My biggest role model in life has been my father. At age eleven, my dad became the man of the house when his own father passed away. He started selling tomatoes in the streets of Mexico in order to help support his mother, brother, and three sisters. Life wasn’t easy for him, but he never gave up. He got a job in maintenance at a local bank, and while he spent his time cleaning the floors, he always had his eye on the next opportunity. He jumped at the chance to become a teller, and eventually earned an important position in the bank’s management. Since then, he’s become the owner of several businesses and achieved tremendous success after starting with practically nothing.
My mother devoted her life to making sure her three sons grew up right. She and my father worked hard to allow us to have a good education. I earned an engineering degree at the Monterey Institute of Technology and Higher Education in Mexico, and later went on to work in construction, real estate, and property management at my father’s company in Tijuana. It was then that I developed a love for real estate; I really enjoyed interacting with others in a positive way and helping them do business.
As the middle child, though, I had a strong independent streak. For a long time, I had done things on my own, and found unique ways to press onward. So in 2006, I set out to earn my real estate license in the United States.
The timing couldn’t have been worse, as the market plummeted in the following years. I was struggling with the business, but I didn’t want to let it go. “Stick to it”—that’s my motto. And I was determined. I was able to land a job as an underwriter with Wells Fargo while still maintaining my real estate career, but suddenly, the office I was working at was shut down. I was engaged to be married in less than a year, and I found myself without a sufficient confidence that I could support a family.
Everyone’s first instinct after losing a steady job is to go find another one, but true to form, I decided to find my own way. I turned to property management as a possible solution. I remember going to a park, sitting down, and thinking: “What do I need to make this happen? How many properties would I need to work with to provide a good life for my wife and me?” Twenty-two, I decided. I would need to manage twenty-two properties. I found those twenty-two properties. And then thirty. And then forty. Today, I’m involved in managing over seventy properties. Looking back, it’s a good thing I didn’t just find another job!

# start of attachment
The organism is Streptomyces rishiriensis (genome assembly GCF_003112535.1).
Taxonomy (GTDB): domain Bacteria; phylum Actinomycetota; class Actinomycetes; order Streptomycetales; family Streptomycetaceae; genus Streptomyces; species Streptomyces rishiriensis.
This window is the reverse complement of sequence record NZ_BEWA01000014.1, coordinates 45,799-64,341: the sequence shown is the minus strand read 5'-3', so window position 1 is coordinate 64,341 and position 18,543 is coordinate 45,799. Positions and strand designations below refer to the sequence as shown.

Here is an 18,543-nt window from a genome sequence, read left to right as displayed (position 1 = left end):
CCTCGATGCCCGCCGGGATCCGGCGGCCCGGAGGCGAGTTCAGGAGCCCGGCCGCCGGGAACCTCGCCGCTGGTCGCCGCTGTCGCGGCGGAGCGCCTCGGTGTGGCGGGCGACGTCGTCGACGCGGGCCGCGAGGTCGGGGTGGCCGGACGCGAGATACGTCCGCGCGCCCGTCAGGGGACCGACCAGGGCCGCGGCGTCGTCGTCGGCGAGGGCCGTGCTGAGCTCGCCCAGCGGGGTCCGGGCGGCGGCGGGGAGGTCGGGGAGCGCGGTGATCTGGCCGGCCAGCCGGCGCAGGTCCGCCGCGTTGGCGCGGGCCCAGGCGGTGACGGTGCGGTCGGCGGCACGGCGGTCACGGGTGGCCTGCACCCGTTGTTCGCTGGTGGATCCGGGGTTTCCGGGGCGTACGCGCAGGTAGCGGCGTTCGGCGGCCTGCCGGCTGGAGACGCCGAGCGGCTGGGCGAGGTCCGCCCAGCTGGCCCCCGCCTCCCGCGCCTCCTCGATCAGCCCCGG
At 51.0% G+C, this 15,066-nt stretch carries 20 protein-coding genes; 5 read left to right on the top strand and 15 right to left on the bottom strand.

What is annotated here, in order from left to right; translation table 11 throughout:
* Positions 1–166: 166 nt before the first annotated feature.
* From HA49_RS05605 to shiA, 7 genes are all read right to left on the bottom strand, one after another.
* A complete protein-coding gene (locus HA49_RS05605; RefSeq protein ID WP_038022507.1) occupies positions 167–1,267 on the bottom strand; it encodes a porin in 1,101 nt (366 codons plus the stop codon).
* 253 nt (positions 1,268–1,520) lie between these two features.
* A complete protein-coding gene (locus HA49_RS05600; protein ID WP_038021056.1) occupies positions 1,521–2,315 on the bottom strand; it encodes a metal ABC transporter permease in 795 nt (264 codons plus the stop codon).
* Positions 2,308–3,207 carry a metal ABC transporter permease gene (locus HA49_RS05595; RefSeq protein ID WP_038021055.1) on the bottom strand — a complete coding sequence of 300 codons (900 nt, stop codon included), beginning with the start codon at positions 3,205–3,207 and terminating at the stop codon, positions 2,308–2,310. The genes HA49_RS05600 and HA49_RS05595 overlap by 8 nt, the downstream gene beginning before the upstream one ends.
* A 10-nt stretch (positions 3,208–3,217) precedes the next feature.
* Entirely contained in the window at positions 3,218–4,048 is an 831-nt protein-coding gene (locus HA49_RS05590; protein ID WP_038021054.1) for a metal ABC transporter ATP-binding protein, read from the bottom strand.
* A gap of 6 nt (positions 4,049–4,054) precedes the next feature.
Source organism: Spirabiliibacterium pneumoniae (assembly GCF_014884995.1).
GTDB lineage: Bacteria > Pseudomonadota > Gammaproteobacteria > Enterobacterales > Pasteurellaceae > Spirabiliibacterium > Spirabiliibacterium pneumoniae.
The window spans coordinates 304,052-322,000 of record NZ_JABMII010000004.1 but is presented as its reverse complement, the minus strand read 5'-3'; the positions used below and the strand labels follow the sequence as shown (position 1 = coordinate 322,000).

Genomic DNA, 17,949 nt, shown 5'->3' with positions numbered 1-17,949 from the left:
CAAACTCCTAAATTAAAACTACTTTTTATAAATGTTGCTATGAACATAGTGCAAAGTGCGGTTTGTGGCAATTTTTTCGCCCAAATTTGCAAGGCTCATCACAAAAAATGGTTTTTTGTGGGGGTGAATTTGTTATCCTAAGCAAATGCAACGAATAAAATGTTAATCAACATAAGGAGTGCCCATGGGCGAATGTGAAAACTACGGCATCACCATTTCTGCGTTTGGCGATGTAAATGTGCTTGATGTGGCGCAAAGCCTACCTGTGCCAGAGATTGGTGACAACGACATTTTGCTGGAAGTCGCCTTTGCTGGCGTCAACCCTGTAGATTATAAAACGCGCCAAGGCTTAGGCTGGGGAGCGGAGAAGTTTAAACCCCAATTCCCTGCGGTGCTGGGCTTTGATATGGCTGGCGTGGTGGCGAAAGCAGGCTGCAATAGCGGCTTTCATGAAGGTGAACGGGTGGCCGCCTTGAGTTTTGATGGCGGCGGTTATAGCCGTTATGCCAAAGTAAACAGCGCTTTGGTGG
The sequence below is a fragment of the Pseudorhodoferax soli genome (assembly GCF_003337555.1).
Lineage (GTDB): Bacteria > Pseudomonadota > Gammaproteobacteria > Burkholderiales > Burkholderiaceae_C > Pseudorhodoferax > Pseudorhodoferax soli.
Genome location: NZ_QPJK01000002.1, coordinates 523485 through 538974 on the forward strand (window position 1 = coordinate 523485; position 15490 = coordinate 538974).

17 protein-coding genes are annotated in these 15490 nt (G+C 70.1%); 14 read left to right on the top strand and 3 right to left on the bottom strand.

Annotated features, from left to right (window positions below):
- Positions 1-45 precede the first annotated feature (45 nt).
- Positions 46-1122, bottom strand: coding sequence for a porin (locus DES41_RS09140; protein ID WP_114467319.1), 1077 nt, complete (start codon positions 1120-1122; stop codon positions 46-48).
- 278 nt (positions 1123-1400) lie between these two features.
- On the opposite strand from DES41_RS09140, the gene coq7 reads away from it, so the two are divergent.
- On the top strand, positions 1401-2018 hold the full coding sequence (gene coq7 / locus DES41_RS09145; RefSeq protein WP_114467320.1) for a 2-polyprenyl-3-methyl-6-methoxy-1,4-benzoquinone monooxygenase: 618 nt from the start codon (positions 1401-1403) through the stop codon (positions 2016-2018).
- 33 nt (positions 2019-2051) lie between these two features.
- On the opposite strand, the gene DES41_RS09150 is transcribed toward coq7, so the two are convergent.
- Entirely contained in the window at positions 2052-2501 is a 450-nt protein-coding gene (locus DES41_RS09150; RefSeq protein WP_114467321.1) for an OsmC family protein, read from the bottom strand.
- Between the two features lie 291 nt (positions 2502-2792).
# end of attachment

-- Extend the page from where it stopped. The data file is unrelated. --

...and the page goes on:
My dedication and drive don’t stop with my own problems. The market downturn was a tough time for so many people, and I bring that same commitment to every one of my real estate clients. I remember working with one gentleman who thought his life was over because he wouldn’t be able to keep his house. He had a wife and son, and a lot of his family’s wealth was tied up in the home. That was a pivotal moment for me: seeing how serious this business could be. But I also wanted him to know where his life’s value really was.
“This house could burn down tomorrow,” I told him. “And nothing would change. It’s just a structure. Your life would still be worth something. Your son needs a role model. Your wife needs a partner. Your life is far more important than this structure.”
We were able to complete a successful short sale, and two years later, I helped that man and his family buy a new home. That’s when I knew that I belonged in this job. Now, every time I meet with a new client, I remember him and recall just how much I’m able to affect the lives of others.
That experience influenced my own life, as well, especially in regards to my wife and daughter. Our little girl totally changed our perspective. She’s inspired me to work harder so I can give her what my parents gave me—and more.
When it comes to real estate, I value being honest with my clients. I don’t consider myself a salesperson: instead, I strive to provide trust and to be with you every step of the way. I would love nothing more than to lend my knowledge and experience toward helping you with your real estate endeavors, but I don’t expect your business simply because of our relationship—I only ask that you take the time to interview me and see if I might be the best agent for you.
Buying or selling real estate is often an enormously important transaction, and the representation you receive from your agent can have significant impact on your results. I realize that you have many options when choosing a real estate agent, and I encourage you to speak to several different agents. If you decide to work with someone else, I won’t be offended: I want you to pick the agent that’s the right fit for your particular needs. If that person ends up being me, I promise to work diligently to exceed your expectations.
Thank you for taking the time to learn about me. When you or someone you know is in need of a real estate agent, I hope you give me the opportunity to demonstrate my services and interview for the job.